Mankind has been domesticating animals for millennia and in all of that time, pet owners have continued to inspire all sorts of all wives’ tales, superstitions, myths and exaggerations about their pets. Provided below is a breakdown of many common pet myths related to dogs and cats, as well as the reality of what those myths try to explain.
Myths About Cats
1. Cats Hate Water
While cats are hardly the biggest fans of water, feline disdain for H20 is not a universal truth. The main reason most cats are averse to water is their coats. Because cat fur does not dry quickly, that wetness lingers around long enough to make a cat uncomfortable and can even lower body temperature.
Having that much water hanging around within the fur weighs a cat down and makes them less agile. Lastly, remember that all cats trace their ancestry to the Egyptian Mau, a desert-dwelling creature.
On a more behavior-related note, some owners will use a spray bottle filled with water to discourage bad behavior in their cats. Understandably, this can foster an associative hatred for water within a cat.
2. Cats Always Land on Their Feet
Cats possess a “righting reflex” and surprisingly flexible backbone, giving them an exceptional ability to twist around in mid-air and land upright.
While this gives cats a greater ability to minimize fall damage, it does have its limits. Just ask any animal hospital and they will likely share a few stories of treating cats who fell too far.
3. Cats Have Nine Lives
While this expression has popped up in countless sources, cats have as many lives as anyone else. The myth likely arose out of the cat’s natural proclivity for surviving great falls, earthquakes, and other disastrous occurrences with little to no damage following them.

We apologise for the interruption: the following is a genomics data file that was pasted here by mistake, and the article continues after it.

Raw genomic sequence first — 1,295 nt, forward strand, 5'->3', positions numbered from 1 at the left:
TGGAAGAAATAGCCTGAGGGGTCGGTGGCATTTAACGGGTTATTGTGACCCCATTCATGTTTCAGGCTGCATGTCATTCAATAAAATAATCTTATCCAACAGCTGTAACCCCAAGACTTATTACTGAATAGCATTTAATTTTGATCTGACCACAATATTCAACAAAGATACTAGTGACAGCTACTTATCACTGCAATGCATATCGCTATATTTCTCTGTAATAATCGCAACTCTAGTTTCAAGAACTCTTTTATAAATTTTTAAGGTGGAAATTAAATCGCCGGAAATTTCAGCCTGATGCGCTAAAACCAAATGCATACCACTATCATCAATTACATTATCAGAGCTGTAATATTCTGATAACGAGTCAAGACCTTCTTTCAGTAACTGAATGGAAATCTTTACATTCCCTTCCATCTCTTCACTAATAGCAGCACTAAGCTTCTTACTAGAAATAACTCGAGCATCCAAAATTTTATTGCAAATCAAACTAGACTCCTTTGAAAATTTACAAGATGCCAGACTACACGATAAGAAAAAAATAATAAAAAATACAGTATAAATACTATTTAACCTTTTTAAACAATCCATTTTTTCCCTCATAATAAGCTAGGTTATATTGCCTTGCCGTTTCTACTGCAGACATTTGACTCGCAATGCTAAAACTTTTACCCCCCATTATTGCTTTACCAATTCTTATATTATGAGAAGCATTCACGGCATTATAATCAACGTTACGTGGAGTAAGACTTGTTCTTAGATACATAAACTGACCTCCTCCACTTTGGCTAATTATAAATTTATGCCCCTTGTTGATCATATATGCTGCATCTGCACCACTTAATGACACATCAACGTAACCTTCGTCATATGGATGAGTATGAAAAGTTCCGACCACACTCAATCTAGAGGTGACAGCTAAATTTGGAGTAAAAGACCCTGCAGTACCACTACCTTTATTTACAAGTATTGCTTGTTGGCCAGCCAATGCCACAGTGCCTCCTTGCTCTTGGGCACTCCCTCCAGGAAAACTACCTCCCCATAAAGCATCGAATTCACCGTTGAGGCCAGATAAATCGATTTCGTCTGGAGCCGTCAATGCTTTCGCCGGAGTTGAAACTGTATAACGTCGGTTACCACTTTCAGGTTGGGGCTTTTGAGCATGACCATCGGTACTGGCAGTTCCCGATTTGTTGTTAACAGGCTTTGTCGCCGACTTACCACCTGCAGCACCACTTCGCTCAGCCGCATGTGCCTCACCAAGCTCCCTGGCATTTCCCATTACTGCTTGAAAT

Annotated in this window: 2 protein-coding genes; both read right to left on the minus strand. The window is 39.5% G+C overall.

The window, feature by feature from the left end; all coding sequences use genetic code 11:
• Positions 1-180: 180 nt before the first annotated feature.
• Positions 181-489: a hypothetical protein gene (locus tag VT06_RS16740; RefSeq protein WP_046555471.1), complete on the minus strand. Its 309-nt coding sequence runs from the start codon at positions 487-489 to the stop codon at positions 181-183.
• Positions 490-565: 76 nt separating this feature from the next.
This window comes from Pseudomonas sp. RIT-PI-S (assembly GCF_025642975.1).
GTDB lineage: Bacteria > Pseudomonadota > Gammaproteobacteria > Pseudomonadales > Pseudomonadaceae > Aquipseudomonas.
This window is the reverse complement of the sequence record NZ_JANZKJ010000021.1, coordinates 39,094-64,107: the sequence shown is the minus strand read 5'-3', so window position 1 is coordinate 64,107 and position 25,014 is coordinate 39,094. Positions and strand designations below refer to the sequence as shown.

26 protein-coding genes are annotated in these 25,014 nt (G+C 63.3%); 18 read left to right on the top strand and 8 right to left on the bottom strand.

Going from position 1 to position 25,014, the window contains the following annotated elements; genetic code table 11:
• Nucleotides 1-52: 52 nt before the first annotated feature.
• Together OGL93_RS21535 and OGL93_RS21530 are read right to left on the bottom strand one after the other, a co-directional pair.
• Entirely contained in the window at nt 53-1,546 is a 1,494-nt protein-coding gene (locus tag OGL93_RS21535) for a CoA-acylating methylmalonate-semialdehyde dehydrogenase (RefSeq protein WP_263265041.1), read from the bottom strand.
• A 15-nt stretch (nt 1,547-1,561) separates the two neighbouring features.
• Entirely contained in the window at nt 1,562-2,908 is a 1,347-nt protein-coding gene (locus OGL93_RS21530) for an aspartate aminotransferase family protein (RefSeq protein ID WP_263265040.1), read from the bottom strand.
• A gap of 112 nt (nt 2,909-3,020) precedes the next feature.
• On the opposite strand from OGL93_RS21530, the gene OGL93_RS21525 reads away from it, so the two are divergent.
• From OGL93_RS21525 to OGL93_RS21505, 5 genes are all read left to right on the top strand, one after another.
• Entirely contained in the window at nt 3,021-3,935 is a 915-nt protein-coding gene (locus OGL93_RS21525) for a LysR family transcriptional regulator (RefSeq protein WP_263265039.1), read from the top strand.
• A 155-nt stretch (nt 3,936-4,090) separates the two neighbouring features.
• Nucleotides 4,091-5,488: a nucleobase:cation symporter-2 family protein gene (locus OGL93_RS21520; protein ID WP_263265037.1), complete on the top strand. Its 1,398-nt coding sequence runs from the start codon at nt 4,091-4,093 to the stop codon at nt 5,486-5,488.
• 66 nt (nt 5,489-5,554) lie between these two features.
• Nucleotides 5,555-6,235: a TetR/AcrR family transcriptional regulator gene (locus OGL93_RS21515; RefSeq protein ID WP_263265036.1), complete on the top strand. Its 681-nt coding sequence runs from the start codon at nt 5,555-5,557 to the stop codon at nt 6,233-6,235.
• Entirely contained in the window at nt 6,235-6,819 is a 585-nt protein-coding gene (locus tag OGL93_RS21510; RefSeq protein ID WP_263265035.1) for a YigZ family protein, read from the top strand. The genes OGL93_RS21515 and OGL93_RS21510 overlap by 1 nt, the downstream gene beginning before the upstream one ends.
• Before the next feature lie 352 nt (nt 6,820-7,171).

4. Cats Can See In The Dark
Cats do not have true night vision, but do see better than humans. A cat’s corneas are considerably thinner than a human’s and their irises can open up much wider. Both qualities allow them to take in more light.
When combined with the greater number of rods within their retinas, you have an animal whose eyes are exceptionally capable of seeing better than a human by way of making more efficient use of minimal lighting. Cats also possess a reflective component to their eyes, placed to the rear of the sense organs, that allows their eyes to glow when looking into a light source.
5. Cats Are Nocturnal
Most people think that animals are either nocturnal or diurnal, but some animals, like cats, are actually “crepuscular.” This is an activity cycle that “activates” during the late hours of night and into the wee hours of morning. While cats are crepuscular by nature, they can be nurtured to adapt to their owner’s routine.
Cats usually only sleep when their home is quiet and empty, and their energies rev up once people start filling the house. While cats may sleep at night, they are likely going to wake up at least a few times due to that genetic activity cycle. If you want to counteract those late night “zoomies,” consider giving your cat a warm bed, some toys to keep it entertained during the day or even engaging in a play session shortly before you head off to sleep at night.
6. Cats Love Milk